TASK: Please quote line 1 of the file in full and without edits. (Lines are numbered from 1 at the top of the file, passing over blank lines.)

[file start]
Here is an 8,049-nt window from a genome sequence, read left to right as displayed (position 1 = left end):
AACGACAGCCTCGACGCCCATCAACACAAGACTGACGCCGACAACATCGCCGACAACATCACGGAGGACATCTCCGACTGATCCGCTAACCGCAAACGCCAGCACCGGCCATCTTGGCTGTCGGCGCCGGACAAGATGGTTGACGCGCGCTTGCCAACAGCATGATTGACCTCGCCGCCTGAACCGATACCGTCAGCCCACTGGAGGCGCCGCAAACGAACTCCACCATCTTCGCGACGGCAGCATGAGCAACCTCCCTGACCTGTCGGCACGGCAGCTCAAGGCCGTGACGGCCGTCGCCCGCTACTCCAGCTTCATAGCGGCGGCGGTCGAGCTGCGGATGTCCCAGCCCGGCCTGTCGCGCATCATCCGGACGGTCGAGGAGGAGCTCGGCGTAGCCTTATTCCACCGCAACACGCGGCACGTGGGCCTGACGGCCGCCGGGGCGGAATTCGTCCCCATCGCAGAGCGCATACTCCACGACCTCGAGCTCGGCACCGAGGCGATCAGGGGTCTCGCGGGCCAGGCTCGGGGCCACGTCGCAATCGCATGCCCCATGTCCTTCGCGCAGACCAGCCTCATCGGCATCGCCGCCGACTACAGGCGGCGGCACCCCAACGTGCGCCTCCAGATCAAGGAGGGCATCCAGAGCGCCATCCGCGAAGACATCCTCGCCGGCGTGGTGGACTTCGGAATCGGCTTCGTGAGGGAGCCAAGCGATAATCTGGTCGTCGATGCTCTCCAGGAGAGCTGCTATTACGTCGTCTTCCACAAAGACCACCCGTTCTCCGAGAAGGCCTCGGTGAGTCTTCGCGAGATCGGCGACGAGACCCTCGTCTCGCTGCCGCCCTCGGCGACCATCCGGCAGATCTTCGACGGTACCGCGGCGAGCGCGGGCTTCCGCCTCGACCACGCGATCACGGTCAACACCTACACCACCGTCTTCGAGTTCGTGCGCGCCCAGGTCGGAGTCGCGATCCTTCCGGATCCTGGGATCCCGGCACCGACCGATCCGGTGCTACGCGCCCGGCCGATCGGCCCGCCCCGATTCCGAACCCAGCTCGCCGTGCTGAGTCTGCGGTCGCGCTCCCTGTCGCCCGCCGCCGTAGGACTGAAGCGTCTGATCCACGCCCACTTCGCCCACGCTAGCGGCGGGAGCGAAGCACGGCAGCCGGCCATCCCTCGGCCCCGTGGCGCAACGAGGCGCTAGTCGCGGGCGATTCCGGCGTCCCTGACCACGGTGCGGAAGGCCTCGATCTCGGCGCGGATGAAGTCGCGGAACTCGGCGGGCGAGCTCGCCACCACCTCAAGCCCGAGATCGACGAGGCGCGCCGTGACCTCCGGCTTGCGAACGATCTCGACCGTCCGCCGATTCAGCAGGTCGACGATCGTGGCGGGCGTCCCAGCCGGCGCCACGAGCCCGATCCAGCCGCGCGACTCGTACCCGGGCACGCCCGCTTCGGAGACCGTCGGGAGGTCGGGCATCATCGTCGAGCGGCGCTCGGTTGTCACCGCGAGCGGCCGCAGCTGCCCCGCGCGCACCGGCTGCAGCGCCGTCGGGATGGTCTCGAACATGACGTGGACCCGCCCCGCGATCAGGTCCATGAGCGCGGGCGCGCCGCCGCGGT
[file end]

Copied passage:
Here is an 8,049-nt window from a genome sequence, read left to right as displayed (position 1 = left end):